United States' J'den Cox, top, competes against Cuba's Reineris Salas Perez during the bronze medal round at the 2016 Summer Olympics in Rio de Janeiro, Brazil.

Entering the trials, Cox has not lost a match since July 2018 and is 9-0 in his new weight class, including 6-0 in 2021. In his last six matches, Cox has outscored opponents 50-3. 

The pressure to perform on this stage is already immense, but returning to a national audience at this given time isn't lost on Cox, who turned 26 earlier this month. 

Cox prides himself on being more than a wrestler, including being an advocate for social-justice issues. 

"There's been a lot of a lot of craziness, not just with the pandemic, but within our country," Cox said. "I started to actually get involved with the BWA, the Black Wrestling Association. ... It's been a great ride. I think my main thing with all that's been going on is trying to listen, to understand people's viewpoints. But not trying to listen to respond, not to have something to say back.

"I think one of the biggest things is just to lead by example. If you want something to change, be the example that you want to be shown. ... And so, whenever people want to come in and they want to talk about the social issues, they need to remember that these are social issues that are not just brought up, it did not just happen. These are things that have been a part of our history throughout time. And when they understand that, that's when you know you can have a conversation with them. I always know I can't really have a conversation with someone who thinks this stuff is brand new. It's not.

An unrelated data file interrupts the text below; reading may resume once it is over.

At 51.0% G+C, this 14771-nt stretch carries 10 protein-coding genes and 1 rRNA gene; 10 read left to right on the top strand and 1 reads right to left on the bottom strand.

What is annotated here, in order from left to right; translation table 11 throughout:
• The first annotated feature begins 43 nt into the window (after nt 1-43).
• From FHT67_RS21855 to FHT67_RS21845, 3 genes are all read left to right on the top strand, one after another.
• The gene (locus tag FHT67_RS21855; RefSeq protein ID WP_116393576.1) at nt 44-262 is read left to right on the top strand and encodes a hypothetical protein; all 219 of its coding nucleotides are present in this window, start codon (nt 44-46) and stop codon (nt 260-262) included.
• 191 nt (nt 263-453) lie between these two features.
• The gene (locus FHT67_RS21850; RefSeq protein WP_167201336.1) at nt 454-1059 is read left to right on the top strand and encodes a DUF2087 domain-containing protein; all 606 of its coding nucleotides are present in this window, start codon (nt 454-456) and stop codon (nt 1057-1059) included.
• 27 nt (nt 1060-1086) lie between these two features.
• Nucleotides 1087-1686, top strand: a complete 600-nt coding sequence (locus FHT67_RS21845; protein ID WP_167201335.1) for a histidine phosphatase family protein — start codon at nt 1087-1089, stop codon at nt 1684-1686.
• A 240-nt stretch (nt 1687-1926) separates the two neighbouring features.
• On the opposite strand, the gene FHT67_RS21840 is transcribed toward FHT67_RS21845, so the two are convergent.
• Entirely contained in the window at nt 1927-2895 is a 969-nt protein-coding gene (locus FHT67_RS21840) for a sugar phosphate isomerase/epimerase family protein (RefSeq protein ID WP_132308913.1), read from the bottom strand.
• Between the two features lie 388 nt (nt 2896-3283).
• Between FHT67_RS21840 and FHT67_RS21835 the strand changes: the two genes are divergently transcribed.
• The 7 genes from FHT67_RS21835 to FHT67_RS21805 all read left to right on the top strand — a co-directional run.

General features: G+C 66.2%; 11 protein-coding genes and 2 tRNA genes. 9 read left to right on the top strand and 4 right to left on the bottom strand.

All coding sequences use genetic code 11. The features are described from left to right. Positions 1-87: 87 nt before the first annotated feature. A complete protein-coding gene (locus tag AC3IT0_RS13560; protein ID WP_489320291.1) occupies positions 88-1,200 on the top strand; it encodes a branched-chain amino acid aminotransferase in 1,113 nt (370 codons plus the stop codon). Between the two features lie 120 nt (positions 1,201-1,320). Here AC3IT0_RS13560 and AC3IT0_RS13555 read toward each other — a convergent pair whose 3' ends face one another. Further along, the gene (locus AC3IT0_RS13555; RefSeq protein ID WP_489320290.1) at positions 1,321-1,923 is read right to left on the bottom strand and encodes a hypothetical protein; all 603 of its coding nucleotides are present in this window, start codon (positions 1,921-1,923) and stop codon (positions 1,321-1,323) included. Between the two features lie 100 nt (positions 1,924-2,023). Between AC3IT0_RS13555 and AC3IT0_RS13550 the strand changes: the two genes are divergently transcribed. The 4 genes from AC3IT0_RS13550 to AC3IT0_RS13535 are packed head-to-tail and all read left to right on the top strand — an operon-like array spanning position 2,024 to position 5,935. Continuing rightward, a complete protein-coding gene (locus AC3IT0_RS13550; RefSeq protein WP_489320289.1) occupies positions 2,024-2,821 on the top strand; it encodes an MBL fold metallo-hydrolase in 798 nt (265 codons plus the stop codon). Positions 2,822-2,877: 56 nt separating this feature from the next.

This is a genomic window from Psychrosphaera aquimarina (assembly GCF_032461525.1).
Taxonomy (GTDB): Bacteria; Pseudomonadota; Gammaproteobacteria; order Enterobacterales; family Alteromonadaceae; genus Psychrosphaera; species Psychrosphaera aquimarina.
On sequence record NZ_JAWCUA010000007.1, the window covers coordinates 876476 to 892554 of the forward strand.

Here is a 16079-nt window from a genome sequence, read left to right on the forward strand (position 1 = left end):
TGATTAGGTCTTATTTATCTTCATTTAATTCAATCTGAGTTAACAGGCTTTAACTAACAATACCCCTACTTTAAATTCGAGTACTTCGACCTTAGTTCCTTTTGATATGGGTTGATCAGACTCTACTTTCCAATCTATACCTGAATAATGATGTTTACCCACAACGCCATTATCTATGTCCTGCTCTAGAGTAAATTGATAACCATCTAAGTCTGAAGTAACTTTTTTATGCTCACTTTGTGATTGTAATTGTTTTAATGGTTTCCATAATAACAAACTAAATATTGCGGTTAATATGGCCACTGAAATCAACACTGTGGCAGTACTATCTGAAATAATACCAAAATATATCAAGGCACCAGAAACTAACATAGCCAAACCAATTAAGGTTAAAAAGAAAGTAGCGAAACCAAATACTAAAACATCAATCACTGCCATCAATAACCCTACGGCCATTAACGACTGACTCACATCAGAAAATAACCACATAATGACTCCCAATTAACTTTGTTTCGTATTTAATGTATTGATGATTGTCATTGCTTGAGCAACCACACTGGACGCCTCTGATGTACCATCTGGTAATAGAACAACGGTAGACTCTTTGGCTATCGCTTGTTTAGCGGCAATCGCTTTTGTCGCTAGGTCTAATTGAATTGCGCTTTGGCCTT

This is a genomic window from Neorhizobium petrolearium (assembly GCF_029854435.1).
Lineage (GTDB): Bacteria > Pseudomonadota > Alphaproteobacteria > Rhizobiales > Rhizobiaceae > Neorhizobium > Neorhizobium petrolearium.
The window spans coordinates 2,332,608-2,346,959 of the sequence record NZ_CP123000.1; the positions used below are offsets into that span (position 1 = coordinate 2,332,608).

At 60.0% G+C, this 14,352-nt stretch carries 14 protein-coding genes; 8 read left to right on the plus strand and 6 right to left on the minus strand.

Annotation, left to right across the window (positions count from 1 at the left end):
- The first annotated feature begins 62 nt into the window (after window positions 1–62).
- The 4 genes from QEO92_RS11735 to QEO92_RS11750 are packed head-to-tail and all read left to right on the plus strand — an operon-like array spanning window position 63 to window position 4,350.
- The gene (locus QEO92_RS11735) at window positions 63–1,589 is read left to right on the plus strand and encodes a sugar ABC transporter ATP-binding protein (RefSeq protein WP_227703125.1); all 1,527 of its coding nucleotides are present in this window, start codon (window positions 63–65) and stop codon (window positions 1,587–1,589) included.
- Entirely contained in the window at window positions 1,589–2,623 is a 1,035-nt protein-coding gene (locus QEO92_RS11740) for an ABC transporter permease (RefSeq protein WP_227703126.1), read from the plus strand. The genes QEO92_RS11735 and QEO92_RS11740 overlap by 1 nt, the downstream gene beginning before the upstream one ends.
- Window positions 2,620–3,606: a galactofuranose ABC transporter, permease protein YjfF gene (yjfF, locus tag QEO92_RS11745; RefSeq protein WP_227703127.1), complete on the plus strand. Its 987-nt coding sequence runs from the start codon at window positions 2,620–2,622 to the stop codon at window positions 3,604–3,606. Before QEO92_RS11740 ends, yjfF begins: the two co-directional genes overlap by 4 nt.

"The only problem was in school, they didn't teach you about it. They didn't tell you about it. You didn't research about it. That's how I know you don't understand what's really going on."

Next weekend, Cox's eyes will be solely focused on his opponent.

But with each takedown, reversal or maybe a rare pin at this skill level, he will be fighting for many people away from the mat.

Contact Eric Blum at eblum@columbiatribune.com. Follow @ByEricBlum on Twitter.